Alien Invasions of the Antarctic Mainland: current knowledge and lessons from the wider Antarctic region and beyond
Type of content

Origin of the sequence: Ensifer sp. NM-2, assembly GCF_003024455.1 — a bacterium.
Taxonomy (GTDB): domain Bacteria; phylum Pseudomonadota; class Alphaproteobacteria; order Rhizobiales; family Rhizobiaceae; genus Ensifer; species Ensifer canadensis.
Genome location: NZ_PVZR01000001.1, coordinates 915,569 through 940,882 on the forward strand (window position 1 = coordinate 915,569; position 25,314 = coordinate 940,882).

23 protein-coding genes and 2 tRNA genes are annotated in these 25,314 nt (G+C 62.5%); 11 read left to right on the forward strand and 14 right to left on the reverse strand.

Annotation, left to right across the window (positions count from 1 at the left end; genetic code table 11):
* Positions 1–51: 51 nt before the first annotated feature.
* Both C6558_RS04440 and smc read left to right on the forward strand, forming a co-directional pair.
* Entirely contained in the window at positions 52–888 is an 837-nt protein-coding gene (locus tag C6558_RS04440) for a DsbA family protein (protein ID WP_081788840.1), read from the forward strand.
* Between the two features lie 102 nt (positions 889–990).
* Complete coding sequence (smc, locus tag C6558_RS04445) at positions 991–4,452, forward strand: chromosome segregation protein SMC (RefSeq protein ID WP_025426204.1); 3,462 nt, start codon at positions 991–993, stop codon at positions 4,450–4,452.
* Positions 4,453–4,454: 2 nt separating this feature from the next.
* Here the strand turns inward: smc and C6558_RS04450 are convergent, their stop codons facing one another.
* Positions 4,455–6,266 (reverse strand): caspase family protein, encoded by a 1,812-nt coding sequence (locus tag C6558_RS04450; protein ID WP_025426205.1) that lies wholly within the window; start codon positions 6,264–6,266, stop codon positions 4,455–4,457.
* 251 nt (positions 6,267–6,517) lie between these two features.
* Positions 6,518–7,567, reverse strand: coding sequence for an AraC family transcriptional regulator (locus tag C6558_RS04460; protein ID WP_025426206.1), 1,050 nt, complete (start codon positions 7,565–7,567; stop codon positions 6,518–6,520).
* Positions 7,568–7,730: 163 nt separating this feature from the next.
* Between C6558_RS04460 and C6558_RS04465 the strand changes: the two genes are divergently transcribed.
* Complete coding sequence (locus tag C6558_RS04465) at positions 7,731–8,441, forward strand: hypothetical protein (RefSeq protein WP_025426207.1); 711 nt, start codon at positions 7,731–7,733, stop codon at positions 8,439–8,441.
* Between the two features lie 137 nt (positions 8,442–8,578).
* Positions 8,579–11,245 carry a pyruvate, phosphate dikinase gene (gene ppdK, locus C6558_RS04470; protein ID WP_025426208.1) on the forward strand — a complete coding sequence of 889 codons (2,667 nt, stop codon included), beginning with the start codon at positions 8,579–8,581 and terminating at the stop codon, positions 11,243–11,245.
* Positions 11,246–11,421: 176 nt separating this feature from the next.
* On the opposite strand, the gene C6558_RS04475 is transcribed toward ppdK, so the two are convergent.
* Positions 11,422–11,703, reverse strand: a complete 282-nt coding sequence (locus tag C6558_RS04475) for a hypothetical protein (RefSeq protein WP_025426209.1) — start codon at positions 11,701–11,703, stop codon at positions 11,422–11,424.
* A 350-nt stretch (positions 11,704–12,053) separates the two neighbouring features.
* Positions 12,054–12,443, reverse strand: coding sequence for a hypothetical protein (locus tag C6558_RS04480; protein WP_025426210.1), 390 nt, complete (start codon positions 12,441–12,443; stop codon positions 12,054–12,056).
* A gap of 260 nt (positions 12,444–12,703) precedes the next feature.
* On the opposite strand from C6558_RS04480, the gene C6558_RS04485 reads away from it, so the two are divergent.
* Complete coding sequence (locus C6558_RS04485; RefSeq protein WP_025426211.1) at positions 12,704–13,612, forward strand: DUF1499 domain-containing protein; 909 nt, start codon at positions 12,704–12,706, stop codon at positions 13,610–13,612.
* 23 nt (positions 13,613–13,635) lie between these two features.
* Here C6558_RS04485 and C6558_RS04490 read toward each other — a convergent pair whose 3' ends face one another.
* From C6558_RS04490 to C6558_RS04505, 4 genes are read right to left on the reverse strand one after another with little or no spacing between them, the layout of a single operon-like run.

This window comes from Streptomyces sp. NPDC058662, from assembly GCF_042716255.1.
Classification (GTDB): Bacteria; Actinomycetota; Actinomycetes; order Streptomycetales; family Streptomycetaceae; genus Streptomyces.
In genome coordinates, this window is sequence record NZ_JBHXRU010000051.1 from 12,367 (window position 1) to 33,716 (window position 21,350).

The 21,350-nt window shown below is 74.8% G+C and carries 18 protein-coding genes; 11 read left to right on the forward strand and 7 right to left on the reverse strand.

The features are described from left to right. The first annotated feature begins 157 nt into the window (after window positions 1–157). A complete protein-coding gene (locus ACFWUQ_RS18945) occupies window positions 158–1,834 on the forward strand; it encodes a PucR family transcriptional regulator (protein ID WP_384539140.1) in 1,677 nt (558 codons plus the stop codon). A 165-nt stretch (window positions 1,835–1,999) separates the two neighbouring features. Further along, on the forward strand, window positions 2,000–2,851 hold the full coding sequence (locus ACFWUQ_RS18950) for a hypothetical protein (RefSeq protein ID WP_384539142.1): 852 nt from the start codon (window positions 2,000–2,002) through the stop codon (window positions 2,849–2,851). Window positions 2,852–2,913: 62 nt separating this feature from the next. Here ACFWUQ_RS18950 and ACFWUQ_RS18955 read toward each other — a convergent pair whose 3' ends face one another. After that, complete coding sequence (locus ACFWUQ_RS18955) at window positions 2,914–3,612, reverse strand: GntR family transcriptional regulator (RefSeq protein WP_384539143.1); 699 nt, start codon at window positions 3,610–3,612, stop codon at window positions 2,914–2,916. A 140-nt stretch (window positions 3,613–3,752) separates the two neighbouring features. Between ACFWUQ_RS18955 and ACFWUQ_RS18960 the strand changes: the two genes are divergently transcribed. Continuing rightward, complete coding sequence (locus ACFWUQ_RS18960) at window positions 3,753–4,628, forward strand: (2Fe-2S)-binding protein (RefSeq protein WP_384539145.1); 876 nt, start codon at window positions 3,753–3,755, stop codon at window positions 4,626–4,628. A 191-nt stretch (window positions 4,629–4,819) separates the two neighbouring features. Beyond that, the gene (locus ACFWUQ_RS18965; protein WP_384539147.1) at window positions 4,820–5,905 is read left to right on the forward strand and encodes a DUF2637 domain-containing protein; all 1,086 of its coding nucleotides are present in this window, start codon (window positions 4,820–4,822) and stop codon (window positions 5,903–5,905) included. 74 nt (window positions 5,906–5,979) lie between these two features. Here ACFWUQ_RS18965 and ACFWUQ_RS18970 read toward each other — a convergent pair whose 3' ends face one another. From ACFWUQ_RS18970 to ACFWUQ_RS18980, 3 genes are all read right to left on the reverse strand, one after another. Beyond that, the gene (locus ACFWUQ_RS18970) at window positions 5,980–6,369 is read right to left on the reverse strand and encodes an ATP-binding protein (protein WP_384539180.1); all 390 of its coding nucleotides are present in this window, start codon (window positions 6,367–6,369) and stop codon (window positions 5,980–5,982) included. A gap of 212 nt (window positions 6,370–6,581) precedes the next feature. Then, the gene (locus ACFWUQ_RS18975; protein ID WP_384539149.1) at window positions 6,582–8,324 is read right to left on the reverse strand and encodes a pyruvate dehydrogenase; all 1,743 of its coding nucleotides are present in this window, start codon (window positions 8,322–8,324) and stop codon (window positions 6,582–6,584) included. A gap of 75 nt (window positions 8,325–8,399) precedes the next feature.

Two species of invasive alien grass species have established themselves on the Antarctic Peninsular. The Antarctic mainland is expected to undergo further spread of these species and introductions of new species as a result of warming caused by climate change and by increased human activity in the area. This report considers the properties and behaviours of invasive species, together with the means by which they reach and establish themselves in new and vulnerable areas, such as ice-free areas of the Antarctic mainland. Specific pathways relating to human activity in the Antarctic are reviewed, alongside some effective controls for reducing the introduction of new plant material into the region by these routes. Consideration is given to control, containment and eradication strategies, including suitable methods of plant removal within the Antarctic context. The existence of seed banks and the likelihood of reinvasion due to local changes which persist after alien populations have been eradicated are discussed. These, together with climate change and increased propagule pressure, point to the importance of ongoing monitoring programmes. Finally, suggestions are made for allocating responsibility for monitoring and responding to current and future non-native plant populations and their timely removal.